About Tantrums

Submitted by PeterAKenny on August 25, 2020

Once a tantrum has started, stopping it is difficult. Rock-em sock-em tantrums are unlikely to be corrected by rational pleas or explanations. Foster parents need a three-step approach. First, do what you can to prevent a tantrum. Second, stop the out-of-control behavior. Third, re-engage the energy in another activity.

Two-year-olds are especially prone to tantrums. Think of their position in life. They have discovered that they can have an opinion and express it, but they have limited speech and little life experience. They have strong wants, and when those wants are frustrated, they have limited ways to deal with the situation. With such limitations, adults might also choose to have a tantrum.

Small children can erupt anywhere and at any time, but they are more likely to do so when they are hungry, tired, or frustrated. As foster parents arrive at a better understanding of their child, they can anticipate some tantrums with a snack, a nap, or by avoiding strange and new situations.

Don’t reward the upset child by trying to talk him into behaving.  Too often, such behaviors are seen as a way to get attention. And the child may continue the tantrum in anticipation of the desired payoff.

If a child has a tantrum while shopping and the parent buys a treat to interrupt the tantrum, the tantrums are likely to become more frequent. When the tantrums occur in a store, the solution is obvious. Tell your foster-child once to stop it. If that fails, don’t threaten or punish. Instead, pick up the child and leave the store immediately. The same technique applies when visiting a friend. Parents are physically bigger than two-year-olds. Move with the child to an empty room and wait out the tantrum behavior. If the child continues to be unhappy, end the visit.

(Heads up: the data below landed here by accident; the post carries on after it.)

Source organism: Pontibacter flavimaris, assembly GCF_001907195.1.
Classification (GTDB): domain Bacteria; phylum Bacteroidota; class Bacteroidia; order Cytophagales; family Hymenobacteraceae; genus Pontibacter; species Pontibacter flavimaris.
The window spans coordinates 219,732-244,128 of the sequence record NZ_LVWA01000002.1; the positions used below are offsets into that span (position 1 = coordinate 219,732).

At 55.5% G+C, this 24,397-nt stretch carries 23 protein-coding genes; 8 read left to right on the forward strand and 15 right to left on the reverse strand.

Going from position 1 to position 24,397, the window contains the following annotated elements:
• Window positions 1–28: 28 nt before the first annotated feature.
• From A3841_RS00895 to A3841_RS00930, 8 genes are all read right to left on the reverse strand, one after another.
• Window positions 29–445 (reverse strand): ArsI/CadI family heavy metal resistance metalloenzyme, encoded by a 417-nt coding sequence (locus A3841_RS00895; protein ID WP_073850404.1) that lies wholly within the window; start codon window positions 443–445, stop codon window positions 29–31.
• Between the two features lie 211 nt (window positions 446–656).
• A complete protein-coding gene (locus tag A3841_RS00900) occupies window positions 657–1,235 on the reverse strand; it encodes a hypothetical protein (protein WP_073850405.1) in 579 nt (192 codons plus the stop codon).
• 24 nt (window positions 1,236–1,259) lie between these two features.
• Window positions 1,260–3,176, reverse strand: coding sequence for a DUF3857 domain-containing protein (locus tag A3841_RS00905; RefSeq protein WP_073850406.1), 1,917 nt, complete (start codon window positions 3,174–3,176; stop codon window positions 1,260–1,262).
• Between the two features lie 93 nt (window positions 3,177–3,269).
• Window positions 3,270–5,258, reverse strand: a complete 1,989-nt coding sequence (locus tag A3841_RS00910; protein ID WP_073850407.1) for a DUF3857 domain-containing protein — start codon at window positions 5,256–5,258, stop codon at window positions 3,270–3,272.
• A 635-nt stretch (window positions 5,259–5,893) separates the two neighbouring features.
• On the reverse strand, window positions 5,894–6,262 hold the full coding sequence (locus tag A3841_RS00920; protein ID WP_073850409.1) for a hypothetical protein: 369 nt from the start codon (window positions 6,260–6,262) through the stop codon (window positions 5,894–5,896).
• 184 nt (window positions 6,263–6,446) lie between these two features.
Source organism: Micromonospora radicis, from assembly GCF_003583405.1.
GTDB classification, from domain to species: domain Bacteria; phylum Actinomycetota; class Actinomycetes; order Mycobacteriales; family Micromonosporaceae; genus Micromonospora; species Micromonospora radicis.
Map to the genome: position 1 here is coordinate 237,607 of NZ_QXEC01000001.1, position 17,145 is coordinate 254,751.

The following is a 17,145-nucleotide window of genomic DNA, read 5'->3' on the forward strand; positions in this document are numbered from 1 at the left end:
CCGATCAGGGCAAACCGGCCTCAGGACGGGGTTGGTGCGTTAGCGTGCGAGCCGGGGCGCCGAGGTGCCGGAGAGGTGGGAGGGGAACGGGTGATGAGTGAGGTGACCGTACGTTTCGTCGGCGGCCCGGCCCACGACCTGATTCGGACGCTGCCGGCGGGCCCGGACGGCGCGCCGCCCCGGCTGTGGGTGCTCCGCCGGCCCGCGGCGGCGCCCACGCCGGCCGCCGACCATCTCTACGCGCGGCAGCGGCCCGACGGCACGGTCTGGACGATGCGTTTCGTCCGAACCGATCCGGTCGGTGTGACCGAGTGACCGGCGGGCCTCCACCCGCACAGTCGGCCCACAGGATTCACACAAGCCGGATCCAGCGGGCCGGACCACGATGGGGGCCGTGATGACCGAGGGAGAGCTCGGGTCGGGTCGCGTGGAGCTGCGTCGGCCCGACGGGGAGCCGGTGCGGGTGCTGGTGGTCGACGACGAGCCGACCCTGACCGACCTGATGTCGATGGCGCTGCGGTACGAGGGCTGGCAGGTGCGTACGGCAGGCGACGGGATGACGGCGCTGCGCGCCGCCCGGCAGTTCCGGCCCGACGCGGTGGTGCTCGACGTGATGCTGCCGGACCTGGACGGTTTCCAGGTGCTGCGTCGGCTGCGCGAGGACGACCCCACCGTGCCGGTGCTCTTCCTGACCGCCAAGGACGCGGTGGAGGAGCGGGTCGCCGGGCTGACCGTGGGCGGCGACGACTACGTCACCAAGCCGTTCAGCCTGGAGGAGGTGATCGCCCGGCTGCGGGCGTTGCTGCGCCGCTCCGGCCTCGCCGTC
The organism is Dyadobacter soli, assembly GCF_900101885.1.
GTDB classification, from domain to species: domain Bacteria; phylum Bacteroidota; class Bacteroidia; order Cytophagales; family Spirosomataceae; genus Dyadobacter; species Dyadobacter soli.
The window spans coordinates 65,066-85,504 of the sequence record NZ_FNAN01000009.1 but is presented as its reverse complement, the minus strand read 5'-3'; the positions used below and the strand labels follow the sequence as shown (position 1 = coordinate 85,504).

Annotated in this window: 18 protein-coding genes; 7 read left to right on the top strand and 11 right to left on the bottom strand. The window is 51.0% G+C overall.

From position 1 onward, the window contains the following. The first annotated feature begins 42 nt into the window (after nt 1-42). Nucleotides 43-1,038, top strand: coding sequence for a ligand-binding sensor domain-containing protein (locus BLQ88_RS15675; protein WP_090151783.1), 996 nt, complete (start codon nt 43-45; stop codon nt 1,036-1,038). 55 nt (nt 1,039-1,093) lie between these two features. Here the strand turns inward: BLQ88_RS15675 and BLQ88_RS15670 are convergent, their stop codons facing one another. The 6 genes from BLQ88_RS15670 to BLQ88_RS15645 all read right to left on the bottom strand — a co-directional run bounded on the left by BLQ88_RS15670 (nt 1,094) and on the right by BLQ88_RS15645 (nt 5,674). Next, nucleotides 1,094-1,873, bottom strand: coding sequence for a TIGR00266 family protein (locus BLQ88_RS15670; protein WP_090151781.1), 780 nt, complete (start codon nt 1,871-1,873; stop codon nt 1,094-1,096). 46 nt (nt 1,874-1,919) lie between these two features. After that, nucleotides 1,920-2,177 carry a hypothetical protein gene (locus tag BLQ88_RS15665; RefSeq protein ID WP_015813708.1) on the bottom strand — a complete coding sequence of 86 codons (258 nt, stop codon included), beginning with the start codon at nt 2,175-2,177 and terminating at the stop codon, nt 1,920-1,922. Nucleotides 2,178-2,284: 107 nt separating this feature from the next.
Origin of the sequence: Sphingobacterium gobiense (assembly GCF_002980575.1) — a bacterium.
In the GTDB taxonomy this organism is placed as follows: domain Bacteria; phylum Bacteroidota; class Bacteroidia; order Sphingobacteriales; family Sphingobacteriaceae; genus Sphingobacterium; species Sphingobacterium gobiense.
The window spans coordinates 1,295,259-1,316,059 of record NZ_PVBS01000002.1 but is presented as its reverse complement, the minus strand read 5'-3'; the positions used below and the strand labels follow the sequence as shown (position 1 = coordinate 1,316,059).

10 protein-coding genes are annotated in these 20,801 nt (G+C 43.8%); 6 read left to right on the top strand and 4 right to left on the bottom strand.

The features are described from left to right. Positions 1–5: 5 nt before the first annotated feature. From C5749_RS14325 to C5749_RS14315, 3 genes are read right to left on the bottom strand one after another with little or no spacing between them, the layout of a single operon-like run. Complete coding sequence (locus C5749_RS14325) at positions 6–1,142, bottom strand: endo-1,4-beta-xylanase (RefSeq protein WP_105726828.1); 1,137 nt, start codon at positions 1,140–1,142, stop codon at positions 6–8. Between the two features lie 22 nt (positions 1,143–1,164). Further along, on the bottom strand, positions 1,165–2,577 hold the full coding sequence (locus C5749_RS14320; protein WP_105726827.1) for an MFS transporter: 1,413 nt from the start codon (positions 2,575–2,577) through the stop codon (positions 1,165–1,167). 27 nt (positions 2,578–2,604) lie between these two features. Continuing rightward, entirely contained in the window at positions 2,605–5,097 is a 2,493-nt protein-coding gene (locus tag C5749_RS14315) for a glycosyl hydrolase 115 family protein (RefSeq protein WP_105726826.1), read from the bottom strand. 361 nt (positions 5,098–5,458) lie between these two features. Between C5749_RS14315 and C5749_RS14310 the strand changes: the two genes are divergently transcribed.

When a child is having a tantrum, look for a non-verbal way to regain control. One mother picked up her out-of-control foster-daughter and sat her on an armless high stool. Her foster-daughter had to concentrate on balance and consequently was unable to throw herself around in a tantrum. As soon as she settled down, mother picked her up, gave her a hug, and turned her free.  Any age-appropriate physical activity might work to capture the anger.

A child in the midst of a tantrum is a very unhappy child. Avoid rewarding the tantrum. Reasoning is impossible and scolding is cruel. Interrupt the tantrum by some physical tactic. Then give the child a chance to calm down and move on.

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